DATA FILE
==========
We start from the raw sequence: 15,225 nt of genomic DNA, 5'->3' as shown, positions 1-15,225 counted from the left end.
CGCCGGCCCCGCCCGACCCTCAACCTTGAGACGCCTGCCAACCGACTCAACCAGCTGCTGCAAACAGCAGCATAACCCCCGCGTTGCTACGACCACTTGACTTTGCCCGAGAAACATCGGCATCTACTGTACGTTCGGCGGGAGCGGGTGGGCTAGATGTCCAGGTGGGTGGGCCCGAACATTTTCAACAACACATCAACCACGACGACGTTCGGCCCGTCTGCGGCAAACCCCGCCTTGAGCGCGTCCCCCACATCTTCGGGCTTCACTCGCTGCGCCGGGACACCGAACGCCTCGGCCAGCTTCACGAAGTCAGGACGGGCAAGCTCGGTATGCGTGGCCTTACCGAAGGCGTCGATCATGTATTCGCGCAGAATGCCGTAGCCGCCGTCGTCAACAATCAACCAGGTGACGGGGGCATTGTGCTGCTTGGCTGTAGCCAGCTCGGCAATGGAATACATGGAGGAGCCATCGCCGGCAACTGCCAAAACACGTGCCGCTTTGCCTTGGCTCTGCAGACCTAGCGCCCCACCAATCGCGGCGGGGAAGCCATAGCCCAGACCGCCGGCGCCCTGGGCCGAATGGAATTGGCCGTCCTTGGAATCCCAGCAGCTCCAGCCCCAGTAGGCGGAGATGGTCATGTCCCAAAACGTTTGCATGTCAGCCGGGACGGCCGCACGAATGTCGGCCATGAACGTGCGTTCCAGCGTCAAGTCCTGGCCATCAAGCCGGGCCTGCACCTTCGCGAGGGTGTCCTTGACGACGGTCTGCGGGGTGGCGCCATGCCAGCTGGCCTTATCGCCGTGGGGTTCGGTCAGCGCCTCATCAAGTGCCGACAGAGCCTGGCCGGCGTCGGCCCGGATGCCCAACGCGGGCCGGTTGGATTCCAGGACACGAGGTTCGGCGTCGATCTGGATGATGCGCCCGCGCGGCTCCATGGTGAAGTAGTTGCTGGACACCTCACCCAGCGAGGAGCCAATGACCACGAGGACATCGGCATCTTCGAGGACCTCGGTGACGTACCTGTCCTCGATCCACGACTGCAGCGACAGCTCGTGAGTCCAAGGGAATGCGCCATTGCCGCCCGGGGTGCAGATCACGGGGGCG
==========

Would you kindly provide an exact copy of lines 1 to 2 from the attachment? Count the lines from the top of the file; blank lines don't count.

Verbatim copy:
We start from the raw sequence: 15,225 nt of genomic DNA, 5'->3' as shown, positions 1-15,225 counted from the left end.
CGCCGGCCCCGCCCGACCCTCAACCTTGAGACGCCTGCCAACCGACTCAACCAGCTGCTGCAAACAGCAGCATAACCCCCGCGTTGCTACGACCACTTGACTTTGCCCGAGAAACATCGGCATCTACTGTACGTTCGGCGGGAGCGGGTGGGCTAGATGTCCAGGTGGGTGGGCCCGAACATTTTCAACAACACATCAACCACGACGACGTTCGGCCCGTCTGCGGCAAACCCCGCCTTGAGCGCGTCCCCCACATCTTCGGGCTTCACTCGCTGCGCCGGGACACCGAACGCCTCGGCCAGCTTCACGAAGTCAGGACGGGCAAGCTCGGTATGCGTGGCCTTACCGAAGGCGTCGATCATGTATTCGCGCAGAATGCCGTAGCCGCCGTCGTCAACAATCAACCAGGTGACGGGGGCATTGTGCTGCTTGGCTGTAGCCAGCTCGGCAATGGAATACATGGAGGAGCCATCGCCGGCAACTGCCAAAACACGTGCCGCTTTGCCTTGGCTCTGCAGACCTAGCGCCCCACCAATCGCGGCGGGGAAGCCATAGCCCAGACCGCCGGCGCCCTGGGCCGAATGGAATTGGCCGTCCTTGGAATCCCAGCAGCTCCAGCCCCAGTAGGCGGAGATGGTCATGTCCCAAAACGTTTGCATGTCAGCCGGGACGGCCGCACGAATGTCGGCCATGAACGTGCGTTCCAGCGTCAAGTCCTGGCCATCAAGCCGGGCCTGCACCTTCGCGAGGGTGTCCTTGACGACGGTCTGCGGGGTGGCGCCATGCCAGCTGGCCTTATCGCCGTGGGGTTCGGTCAGCGCCTCATCAAGTGCCGACAGAGCCTGGCCGGCGTCGGCCCGGATGCCCAACGCGGGCCGGTTGGATTCCAGGACACGAGGTTCGGCGTCGATCTGGATGATGCGCCCGCGCGGCTCCATGGTGAAGTAGTTGCTGGACACCTCACCCAGCGAGGAGCCAATGACCACGAGGACATCGGCATCTTCGAGGACCTCGGTGACGTACCTGTCCTCGATCCACGACTGCAGCGACAGCTCGTGAGTCCAAGGGAATGCGCCATTGCCGCCCGGGGTGCAGATCACGGGGGCG